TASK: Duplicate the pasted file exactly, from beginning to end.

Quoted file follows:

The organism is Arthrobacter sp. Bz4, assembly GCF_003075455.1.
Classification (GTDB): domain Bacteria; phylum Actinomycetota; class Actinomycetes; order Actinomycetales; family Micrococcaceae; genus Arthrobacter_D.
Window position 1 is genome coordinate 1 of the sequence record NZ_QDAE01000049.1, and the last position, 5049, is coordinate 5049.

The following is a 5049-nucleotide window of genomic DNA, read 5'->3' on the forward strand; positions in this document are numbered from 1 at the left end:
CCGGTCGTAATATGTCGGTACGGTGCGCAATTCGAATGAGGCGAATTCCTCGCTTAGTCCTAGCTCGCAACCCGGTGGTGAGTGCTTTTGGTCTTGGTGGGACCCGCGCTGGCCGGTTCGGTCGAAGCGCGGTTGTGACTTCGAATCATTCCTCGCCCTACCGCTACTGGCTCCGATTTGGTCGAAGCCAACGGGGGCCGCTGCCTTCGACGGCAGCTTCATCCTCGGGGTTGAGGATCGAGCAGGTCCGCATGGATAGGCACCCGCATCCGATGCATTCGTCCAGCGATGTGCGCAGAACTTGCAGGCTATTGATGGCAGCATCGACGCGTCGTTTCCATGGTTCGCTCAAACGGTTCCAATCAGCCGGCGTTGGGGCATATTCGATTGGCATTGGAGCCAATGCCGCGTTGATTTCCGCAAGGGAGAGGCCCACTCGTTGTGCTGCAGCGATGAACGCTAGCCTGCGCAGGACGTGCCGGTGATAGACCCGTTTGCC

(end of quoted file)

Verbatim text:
The organism is Arthrobacter sp. Bz4, assembly GCF_003075455.1.
Classification (GTDB): domain Bacteria; phylum Actinomycetota; class Actinomycetes; order Actinomycetales; family Micrococcaceae; genus Arthrobacter_D.
Window position 1 is genome coordinate 1 of the sequence record NZ_QDAE01000049.1, and the last position, 5049, is coordinate 5049.

The following is a 5049-nucleotide window of genomic DNA, read 5'->3' on the forward strand; positions in this document are numbered from 1 at the left end:
CCGGTCGTAATATGTCGGTACGGTGCGCAATTCGAATGAGGCGAATTCCTCGCTTAGTCCTAGCTCGCAACCCGGTGGTGAGTGCTTTTGGTCTTGGTGGGACCCGCGCTGGCCGGTTCGGTCGAAGCGCGGTTGTGACTTCGAATCATTCCTCGCCCTACCGCTACTGGCTCCGATTTGGTCGAAGCCAACGGGGGCCGCTGCCTTCGACGGCAGCTTCATCCTCGGGGTTGAGGATCGAGCAGGTCCGCATGGATAGGCACCCGCATCCGATGCATTCGTCCAGCGATGTGCGCAGAACTTGCAGGCTATTGATGGCAGCATCGACGCGTCGTTTCCATGGTTCGCTCAAACGGTTCCAATCAGCCGGCGTTGGGGCATATTCGATTGGCATTGGAGCCAATGCCGCGTTGATTTCCGCAAGGGAGAGGCCCACTCGTTGTGCTGCAGCGATGAACGCTAGCCTGCGCAGGACGTGCCGGTGATAGACCCGTTTGCC